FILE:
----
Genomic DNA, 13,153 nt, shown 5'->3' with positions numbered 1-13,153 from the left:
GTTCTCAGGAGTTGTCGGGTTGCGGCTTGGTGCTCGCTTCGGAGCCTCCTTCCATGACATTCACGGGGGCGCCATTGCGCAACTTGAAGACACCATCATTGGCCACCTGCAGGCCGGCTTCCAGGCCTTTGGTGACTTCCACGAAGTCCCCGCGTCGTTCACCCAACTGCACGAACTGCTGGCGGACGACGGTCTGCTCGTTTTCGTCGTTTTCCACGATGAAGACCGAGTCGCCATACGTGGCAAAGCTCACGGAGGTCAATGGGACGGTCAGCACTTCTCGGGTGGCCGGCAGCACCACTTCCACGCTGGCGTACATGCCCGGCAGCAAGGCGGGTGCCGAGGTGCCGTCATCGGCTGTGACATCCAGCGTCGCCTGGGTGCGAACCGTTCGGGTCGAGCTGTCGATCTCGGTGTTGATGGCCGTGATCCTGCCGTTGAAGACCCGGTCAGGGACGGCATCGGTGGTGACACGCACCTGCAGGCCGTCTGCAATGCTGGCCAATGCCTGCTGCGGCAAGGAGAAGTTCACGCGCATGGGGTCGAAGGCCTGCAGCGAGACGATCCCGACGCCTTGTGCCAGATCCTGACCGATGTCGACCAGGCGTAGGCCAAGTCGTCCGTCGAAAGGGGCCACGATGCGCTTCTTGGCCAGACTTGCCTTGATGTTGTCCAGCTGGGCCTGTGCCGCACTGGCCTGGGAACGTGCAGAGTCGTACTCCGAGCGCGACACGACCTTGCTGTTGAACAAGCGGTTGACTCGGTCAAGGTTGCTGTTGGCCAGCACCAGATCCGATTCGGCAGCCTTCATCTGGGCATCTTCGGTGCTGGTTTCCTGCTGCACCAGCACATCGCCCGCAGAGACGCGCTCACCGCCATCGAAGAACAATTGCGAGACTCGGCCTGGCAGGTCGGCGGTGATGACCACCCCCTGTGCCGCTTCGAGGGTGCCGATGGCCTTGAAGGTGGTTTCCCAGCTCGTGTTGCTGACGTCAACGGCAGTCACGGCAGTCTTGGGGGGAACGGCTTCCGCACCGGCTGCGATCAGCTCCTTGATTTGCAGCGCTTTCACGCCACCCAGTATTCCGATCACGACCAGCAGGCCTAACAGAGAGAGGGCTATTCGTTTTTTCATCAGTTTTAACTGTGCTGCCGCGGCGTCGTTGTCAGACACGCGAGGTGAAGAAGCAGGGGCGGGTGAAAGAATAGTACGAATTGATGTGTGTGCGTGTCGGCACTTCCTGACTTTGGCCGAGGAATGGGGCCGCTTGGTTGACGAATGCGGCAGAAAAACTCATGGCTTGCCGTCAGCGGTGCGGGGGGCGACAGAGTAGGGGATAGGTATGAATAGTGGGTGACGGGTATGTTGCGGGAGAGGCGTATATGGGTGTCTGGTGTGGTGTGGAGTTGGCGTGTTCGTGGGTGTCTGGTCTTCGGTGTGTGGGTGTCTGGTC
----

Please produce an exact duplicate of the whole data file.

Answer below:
Genomic DNA, 13,153 nt, shown 5'->3' with positions numbered 1-13,153 from the left:
GTTCTCAGGAGTTGTCGGGTTGCGGCTTGGTGCTCGCTTCGGAGCCTCCTTCCATGACATTCACGGGGGCGCCATTGCGCAACTTGAAGACACCATCATTGGCCACCTGCAGGCCGGCTTCCAGGCCTTTGGTGACTTCCACGAAGTCCCCGCGTCGTTCACCCAACTGCACGAACTGCTGGCGGACGACGGTCTGCTCGTTTTCGTCGTTTTCCACGATGAAGACCGAGTCGCCATACGTGGCAAAGCTCACGGAGGTCAATGGGACGGTCAGCACTTCTCGGGTGGCCGGCAGCACCACTTCCACGCTGGCGTACATGCCCGGCAGCAAGGCGGGTGCCGAGGTGCCGTCATCGGCTGTGACATCCAGCGTCGCCTGGGTGCGAACCGTTCGGGTCGAGCTGTCGATCTCGGTGTTGATGGCCGTGATCCTGCCGTTGAAGACCCGGTCAGGGACGGCATCGGTGGTGACACGCACCTGCAGGCCGTCTGCAATGCTGGCCAATGCCTGCTGCGGCAAGGAGAAGTTCACGCGCATGGGGTCGAAGGCCTGCAGCGAGACGATCCCGACGCCTTGTGCCAGATCCTGACCGATGTCGACCAGGCGTAGGCCAAGTCGTCCGTCGAAAGGGGCCACGATGCGCTTCTTGGCCAGACTTGCCTTGATGTTGTCCAGCTGGGCCTGTGCCGCACTGGCCTGGGAACGTGCAGAGTCGTACTCCGAGCGCGACACGACCTTGCTGTTGAACAAGCGGTTGACTCGGTCAAGGTTGCTGTTGGCCAGCACCAGATCCGATTCGGCAGCCTTCATCTGGGCATCTTCGGTGCTGGTTTCCTGCTGCACCAGCACATCGCCCGCAGAGACGCGCTCACCGCCATCGAAGAACAATTGCGAGACTCGGCCTGGCAGGTCGGCGGTGATGACCACCCCCTGTGCCGCTTCGAGGGTGCCGATGGCCTTGAAGGTGGTTTCCCAGCTCGTGTTGCTGACGTCAACGGCAGTCACGGCAGTCTTGGGGGGAACGGCTTCCGCACCGGCTGCGATCAGCTCCTTGATTTGCAGCGCTTTCACGCCACCCAGTATTCCGATCACGACCAGCAGGCCTAACAGAGAGAGGGCTATTCGTTTTTTCATCAGTTTTAACTGTGCTGCCGCGGCGTCGTTGTCAGACACGCGAGGTGAAGAAGCAGGGGCGGGTGAAAGAATAGTACGAATTGATGTGTGTGCGTGTCGGCACTTCCTGACTTTGGCCGAGGAATGGGGCCGCTTGGTTGACGAATGCGGCAGAAAAACTCATGGCTTGCCGTCAGCGGTGCGGGGGGCGACAGAGTAGGGGATAGGTATGAATAGTGGGTGACGGGTATGTTGCGGGAGAGGCGTATATGGGTGTCTGGTGTGGTGTGGAGTTGGCGTGTTCGTGGGTGTCTGGTCTTCGGTGTGTGGGTGTCTGGTC